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What happens when the language of the law becomes a vulgar tongue? What happens, more particularly, when parties to bioethical discourse are obliged to borrow in their daily controversies the ideas, and even the language, peculiar to judicial proceedings? How suited are the habits, taste, and language of the judicial magistrate to the political, and more particularly, the bioethical, questions of our time? We ask these questions because, as the incomparable Tocqueville foresaw, Americans today truly do resolve political-and moral--questions into judicial questions. As Abraham Lincoln hoped, the Constitution "has become the political religion of the nation," and many Americans now "take for granted that the Constitution embodies moral as well as legal rules." We revere the Supreme Court as the great arbiter of American moral life, as performing a "prophetic function," as expressing what "we stand for as a people." Trial courts, L.A. Law wants to teach us, are forums for the apotheosis of social and moral reasoning. The legalist error proliferates that "moral rights [necessarily] represent claims that ought to be made in legal rights, that ought to be protected and enforced by law."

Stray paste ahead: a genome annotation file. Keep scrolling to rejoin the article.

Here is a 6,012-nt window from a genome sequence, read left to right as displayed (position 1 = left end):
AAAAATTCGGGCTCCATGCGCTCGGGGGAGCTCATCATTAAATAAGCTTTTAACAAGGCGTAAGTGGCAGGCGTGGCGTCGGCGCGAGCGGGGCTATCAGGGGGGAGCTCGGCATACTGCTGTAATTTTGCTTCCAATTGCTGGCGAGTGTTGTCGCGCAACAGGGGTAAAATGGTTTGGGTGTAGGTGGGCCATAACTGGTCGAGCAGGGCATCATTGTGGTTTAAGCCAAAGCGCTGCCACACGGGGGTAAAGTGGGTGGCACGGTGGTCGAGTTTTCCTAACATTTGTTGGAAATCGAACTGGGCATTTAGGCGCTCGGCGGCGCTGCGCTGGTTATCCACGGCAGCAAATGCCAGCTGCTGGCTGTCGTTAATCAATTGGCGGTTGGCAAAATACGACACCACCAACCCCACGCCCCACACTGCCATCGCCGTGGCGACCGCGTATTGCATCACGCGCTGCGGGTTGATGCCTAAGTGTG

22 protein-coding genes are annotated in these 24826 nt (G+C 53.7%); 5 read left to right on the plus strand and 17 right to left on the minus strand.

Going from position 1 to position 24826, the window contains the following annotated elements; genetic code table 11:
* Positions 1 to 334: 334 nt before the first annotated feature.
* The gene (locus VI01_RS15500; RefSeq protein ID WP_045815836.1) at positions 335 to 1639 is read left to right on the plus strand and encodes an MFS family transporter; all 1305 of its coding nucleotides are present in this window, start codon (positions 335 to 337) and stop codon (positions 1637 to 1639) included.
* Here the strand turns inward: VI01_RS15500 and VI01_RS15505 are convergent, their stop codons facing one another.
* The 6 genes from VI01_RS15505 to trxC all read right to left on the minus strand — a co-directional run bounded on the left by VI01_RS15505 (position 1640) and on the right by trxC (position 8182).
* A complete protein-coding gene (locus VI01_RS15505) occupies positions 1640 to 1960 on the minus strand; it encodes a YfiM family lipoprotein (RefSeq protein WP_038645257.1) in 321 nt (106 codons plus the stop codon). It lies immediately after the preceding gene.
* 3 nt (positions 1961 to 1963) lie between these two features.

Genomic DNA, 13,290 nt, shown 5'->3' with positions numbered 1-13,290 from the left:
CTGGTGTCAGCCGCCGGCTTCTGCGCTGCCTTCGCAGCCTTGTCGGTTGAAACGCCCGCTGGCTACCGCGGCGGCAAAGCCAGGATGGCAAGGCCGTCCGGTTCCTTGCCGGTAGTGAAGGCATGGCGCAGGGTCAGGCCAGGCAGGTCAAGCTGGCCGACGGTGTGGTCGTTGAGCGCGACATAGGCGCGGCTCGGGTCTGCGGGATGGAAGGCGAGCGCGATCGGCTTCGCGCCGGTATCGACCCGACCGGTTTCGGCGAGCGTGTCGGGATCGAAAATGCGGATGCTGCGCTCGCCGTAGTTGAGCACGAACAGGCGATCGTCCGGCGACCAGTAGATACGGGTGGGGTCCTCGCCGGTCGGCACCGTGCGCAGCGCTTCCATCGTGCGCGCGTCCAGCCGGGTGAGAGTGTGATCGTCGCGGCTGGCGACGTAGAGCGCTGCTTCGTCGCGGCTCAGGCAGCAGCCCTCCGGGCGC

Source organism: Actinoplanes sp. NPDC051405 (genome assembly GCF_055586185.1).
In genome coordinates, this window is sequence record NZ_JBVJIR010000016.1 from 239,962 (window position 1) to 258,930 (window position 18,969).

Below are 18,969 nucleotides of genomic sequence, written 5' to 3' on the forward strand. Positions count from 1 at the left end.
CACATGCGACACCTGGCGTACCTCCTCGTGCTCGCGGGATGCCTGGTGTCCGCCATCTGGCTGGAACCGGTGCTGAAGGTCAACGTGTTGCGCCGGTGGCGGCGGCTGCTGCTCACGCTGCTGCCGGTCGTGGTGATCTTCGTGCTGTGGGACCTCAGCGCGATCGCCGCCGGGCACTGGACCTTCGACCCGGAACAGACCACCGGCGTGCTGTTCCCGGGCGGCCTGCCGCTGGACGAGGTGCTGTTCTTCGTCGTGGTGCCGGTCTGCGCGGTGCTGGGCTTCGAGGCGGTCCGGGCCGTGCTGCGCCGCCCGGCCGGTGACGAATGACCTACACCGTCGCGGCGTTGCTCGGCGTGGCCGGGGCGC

Reprinted with the permission of the Hastings Center Report and Wiley-Blackwell.